The CEO of a $14 billion tech company explains why he's inviting 35 key customers to the Tour de France

Mike GregoireYouTube/CIOCA Technologies CEO Mike Gregoire.

Keen cyclist Mike Gregoire is the CEO of New York enterprise software firm CA Technologies, which is valued at $14 billion (£11 billion) on the NASDAQ stock market.

This weekend, he’s invited 35 of his biggest customers to watch the final stage of the Tour de France in a bid to build and strengthen his company’s relationship with them. They will spectate from the finish line on the city’s famous Champs Elysées.

Customers of CA Technologies include the likes of BT, Loreal, Orange, and Qantas but the company wasn’t willing to disclose which particular firms — or indeed which executives — will be in attendance this weekend.

While in Paris, guests will also be given behind the scenes access to riders in the Trek Segafredo cycling team, which uses CA Technologies’ software to ensure each bike is perfectly set up for each rider.

As if that wasn’t enough, CA Technologies’ guests will also get the opportunity to jump on a bike themselves and participate in a group ride, where they will be given a special cycling jersey.

This might all sound like a lot but it’s worth it, according to Gregoire. “It’s fun and customers love it,” he told Business Insider at CA Technologies London office this week.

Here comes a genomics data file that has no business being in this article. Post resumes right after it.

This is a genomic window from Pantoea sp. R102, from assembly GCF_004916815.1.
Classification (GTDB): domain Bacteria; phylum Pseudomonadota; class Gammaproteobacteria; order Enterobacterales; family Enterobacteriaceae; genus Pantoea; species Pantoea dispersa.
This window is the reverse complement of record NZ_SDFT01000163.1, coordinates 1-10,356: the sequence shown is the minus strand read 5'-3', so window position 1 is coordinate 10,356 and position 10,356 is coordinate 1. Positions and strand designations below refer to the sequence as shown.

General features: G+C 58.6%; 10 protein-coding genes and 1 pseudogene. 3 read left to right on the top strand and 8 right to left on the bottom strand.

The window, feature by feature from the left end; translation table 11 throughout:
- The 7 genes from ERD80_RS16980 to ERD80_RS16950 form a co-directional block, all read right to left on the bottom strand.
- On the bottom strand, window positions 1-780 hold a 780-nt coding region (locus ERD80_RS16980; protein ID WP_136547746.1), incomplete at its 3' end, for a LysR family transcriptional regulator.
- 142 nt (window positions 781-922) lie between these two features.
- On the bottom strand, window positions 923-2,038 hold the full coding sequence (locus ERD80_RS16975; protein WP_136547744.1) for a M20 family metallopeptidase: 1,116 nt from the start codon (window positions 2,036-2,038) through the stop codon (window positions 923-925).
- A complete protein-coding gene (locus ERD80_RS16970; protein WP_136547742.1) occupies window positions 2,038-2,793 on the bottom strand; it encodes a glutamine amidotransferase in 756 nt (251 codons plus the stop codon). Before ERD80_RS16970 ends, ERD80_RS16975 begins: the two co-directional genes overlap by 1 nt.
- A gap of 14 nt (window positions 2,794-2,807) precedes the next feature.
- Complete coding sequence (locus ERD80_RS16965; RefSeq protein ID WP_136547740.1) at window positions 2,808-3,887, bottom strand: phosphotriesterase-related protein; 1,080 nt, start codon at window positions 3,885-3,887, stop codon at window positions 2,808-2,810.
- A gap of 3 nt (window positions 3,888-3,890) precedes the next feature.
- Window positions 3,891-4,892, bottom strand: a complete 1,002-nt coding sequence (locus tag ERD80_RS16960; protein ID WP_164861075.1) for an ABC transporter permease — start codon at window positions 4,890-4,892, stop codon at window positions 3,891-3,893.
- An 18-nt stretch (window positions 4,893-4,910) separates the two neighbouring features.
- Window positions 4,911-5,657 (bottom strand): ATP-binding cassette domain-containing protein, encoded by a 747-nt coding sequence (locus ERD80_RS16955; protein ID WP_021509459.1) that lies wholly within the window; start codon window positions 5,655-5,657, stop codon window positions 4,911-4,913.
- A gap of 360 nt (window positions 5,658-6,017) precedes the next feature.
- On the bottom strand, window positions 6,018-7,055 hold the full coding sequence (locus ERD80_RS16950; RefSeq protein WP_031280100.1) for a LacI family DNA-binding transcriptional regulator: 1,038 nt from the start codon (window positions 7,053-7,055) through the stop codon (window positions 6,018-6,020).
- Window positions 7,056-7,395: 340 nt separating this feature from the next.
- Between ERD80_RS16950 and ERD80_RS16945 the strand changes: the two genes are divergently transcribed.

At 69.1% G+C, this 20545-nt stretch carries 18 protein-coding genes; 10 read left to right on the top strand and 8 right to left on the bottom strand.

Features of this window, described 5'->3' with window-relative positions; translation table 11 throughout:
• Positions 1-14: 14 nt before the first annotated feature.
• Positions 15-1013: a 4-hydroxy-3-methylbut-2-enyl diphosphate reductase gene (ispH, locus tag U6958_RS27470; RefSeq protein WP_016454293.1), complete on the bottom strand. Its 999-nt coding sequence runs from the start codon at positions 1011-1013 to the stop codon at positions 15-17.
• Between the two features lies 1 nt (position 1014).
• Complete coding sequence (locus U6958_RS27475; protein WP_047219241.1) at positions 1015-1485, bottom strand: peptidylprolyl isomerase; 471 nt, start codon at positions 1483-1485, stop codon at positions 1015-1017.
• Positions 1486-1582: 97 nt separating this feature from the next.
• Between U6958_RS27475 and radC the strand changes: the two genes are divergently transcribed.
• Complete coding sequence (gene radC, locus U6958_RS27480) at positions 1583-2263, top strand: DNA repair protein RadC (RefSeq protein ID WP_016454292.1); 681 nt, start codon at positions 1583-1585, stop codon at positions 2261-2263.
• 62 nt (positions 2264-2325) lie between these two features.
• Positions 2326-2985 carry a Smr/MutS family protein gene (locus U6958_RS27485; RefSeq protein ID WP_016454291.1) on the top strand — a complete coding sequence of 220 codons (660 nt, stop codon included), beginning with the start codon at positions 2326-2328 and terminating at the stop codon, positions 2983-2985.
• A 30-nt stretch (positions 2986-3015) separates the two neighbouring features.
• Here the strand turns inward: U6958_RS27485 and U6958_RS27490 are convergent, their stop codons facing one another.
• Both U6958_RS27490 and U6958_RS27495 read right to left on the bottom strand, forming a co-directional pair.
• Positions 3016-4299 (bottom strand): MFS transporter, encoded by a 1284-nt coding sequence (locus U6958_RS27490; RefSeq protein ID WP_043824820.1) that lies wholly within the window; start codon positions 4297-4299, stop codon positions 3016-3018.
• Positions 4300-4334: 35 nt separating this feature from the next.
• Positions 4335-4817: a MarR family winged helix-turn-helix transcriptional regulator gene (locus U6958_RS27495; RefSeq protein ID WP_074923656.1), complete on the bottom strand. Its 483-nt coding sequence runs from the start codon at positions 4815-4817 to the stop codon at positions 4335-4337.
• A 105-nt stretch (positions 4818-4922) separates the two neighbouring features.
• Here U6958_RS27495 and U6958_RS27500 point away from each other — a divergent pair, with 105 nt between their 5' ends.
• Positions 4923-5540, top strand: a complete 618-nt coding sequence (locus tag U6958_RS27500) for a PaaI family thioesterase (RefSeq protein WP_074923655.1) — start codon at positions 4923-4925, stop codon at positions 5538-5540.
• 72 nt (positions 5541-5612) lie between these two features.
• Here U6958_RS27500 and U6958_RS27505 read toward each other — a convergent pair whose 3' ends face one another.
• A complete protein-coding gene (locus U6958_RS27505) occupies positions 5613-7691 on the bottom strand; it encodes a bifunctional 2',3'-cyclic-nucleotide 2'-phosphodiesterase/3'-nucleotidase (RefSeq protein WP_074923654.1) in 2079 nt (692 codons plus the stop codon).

“There’s multiple purposes [for the hospitality],” Gregoire added. “First of all, it’s an opportunity to have some one-on-one time [with customers] and we have an opportunity to explain our company and our products. Also, Trek are a great ambassador for us.”

The Tour de France Trek Segafredo team uses a piece of CA Technologies software called “Flow Dock” to help them get the optimum settings on each rider’s bike.

“Flow Dock is a piece of communications software they [the Trek team] use to get instantaneous feedback from the riders on what’s happening with the bikes,” said Gregoire. “So they will be on their PCs and talk about the seat height, or the stem making noise, or when I was riding at 45 mph I had a slight vibration in my fork.

Chris Froome Tour de France leader breakfastChris Graythen/Getty ImagesBritish rider Chris Froome.

“As soon as they provide their information it gets disseminated to all the people that are subscribed to that link that have anything to do with the bike. You think it’s just a bike. Not at this level. There’s a person that runs wheels, a person that’s worried about cranks, a person that’s worried about brake surfaces.”

Gregoire declined to reveal how much the event is costing CA Technologies. “In the realm of customer hospitality, it’s medium,” he said. “It’s not like the Masters. We used to sponsor the Masters. The Superbowl we’ve done before [as well], that’s very expensive.”

Gregoire is a self-confessed cycling fanatic so it’s no wonder he enjoys taking customers to the Tour de France. Just last weekend he took part in The Tahoe Trail, which is a 100km mountain bike ride in the Sierra Nevada mountain range, which straddles the borders between Nevada and California.

“They just absolutely love cycling in Europe,” said Gregoire.

On this weekend’s closing stage, Gregoire said: “The British have quite a good team this year. [Mark] Cavendish is killing it. [Chris] Froome is killing it. So there’s lot for the British to be happy about.”

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